• New Zealand First's regional development interests and local government experience could allow greater devolution through things like the Manchester City Accord. Wellington asked the government for that kind of an option; New Zealand First might be particularly sympathetic to greater devolution to Councils, depending on what powers Councils might want.
  • The Greens will get a referendum on personal cannabis use by 2020. 

Friday, 13 October 2017

A Wellington City Deal?

Newsroom's Shane Cowlishaw reported yesterday that Wellington City has been talking with central government about either a variant on the Manchester city accord, or a Special Economic Zone.

What would be in the deal isn't known - the OIA did not provide many details. It noted that Wellington would like a city deal following the UK examples, or a Special Economic Zone to allow different regulatory settings for Wellington, and a revenue-sharing mechanism for the upside gains of any such arrangement. As for the other details, it only noted the potential for a beefed up Urban Development Authority. I'm a skeptic on those as UDAs with expansive powers of compulsory acquisition are dangerous things.

But the rest is interesting; we at the Initiative were happy to see Councils taking this up. Khyaati and I suggested SEZs as a way of achieving devolution and policy trials within the context of a unitary state with Councils of vastly differing capabilities and competence. Our report on localism noted the Manchester model as another way of achieving the same thing.

I talked a bit on the radio yesterday about the proposal. I hope the incoming government is able to progress things with Wellington Council.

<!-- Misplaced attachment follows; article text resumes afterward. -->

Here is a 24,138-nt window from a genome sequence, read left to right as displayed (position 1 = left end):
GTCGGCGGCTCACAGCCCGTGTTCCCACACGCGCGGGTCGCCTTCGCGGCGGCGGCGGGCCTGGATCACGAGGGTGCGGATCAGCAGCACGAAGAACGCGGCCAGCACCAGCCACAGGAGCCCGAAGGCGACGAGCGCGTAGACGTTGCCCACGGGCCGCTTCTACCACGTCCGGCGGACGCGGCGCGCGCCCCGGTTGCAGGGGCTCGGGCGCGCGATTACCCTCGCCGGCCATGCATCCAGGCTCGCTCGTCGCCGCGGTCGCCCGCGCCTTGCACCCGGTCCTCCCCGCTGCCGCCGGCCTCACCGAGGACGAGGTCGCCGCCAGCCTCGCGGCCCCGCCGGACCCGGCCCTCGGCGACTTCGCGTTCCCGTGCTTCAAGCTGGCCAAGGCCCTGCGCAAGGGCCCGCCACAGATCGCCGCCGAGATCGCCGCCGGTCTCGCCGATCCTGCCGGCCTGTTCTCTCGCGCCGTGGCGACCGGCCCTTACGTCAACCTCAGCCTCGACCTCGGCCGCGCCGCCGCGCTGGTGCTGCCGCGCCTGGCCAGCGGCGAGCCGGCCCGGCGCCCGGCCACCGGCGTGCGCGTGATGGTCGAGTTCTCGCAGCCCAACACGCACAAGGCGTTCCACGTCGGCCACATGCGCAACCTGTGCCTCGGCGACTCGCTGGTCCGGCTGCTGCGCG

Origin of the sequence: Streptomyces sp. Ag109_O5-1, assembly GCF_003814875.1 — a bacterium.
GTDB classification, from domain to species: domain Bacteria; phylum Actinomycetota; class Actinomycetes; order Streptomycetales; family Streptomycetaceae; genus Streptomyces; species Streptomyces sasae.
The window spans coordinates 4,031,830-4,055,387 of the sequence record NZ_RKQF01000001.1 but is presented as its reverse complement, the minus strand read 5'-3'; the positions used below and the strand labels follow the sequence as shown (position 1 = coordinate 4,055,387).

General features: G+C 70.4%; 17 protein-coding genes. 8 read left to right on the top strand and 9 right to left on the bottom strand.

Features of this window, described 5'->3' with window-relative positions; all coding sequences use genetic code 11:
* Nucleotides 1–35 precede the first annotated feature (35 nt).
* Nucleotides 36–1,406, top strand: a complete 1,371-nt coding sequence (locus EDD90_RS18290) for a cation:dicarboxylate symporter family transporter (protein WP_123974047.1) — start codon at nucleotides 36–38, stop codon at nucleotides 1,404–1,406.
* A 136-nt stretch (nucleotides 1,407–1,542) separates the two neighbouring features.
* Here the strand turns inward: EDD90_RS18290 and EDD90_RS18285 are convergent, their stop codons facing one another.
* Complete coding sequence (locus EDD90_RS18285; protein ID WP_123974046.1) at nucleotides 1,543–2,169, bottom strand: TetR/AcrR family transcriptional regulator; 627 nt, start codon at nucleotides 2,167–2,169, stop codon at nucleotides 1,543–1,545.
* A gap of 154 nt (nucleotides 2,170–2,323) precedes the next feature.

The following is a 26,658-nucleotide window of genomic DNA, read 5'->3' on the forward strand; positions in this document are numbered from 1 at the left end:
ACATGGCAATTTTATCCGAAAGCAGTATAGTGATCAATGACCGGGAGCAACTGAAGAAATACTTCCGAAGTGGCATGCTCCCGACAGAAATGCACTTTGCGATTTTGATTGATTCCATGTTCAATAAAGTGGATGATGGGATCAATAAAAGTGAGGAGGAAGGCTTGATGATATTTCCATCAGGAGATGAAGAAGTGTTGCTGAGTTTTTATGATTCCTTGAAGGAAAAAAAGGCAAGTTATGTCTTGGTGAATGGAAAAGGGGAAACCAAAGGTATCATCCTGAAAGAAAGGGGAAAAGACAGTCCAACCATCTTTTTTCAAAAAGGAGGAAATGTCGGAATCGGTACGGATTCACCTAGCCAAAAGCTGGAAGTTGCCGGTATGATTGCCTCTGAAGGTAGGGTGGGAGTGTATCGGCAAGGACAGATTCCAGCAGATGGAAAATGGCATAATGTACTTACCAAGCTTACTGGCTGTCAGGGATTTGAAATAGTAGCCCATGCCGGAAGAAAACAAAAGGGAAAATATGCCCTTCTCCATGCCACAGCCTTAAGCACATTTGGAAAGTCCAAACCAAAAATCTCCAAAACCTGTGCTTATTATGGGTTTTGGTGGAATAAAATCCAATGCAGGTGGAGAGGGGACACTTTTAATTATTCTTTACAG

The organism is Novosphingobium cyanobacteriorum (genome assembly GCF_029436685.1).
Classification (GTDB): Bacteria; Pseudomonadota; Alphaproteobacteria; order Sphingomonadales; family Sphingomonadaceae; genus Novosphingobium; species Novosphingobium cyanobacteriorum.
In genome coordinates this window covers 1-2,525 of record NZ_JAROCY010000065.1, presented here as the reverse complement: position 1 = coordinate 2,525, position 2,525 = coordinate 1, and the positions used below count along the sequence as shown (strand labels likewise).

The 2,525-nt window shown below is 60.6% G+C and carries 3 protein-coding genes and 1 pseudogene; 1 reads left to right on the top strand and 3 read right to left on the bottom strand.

Thursday, 12 October 2017

Junk science

It is difficult to see what good purpose was served by this study.

The Otago people (in conjunction with Auckland's public health group) put cameras on kids that would take snapshots every six seconds. Then they poured through the footage to see how often the cameras, and presumably the kids, saw things that Otago people have long wanted to have restricted, like ads for food they don't like or alcohol. They counted the number of times things were seen. And then published the numbers in (at least) two separate studies expressing horror at the number and calling for bans on the things that they counted.

Is there any number that would have been low enough? Almost certainly not.

Is there any context for the number that might assist in anyone telling whether a number is low or high? Heck no. The news story on it talks about kids being bombarded with 27 junk food ads per day. Would there be fewer than 27 ads for candy in any 80s kid's daily bundle of comic books? I'm not the only one who remembers being bombarded with ads for Life Savers, am I?

The news story also says they got $800,000 to do the study.

They also counted the number of times the cameras saw alcohol related stuff and used the number, I kid you not, to call for a ban on alcohol sales at supermarkets.

The abstract of their paper is almost parody. Here it is.
Background and aim

Exposure to alcohol marketing within alcohol retailers has been associated with higher rates of childhood drinking, brand recognition, and marketing recall. This study aimed to objectively measure children's everyday exposure to alcohol marketing within supermarkets.

Method

Children aged 11–13 (n = 167) each wore a wearable camera and GPS device for four consecutive days. Micro-spatial analyses were used to examine exposures within supermarkets.

Results

In alcohol retailing supermarkets (n = 30), children encountered alcohol marketing on 85% of their visits (n = 78). Alcohol marketing was frequently near everyday goods (bread and milk) or entrance/exit.

Conclusion

Alcohol sales in supermarkets should be banned in order to protect children from alcohol marketing.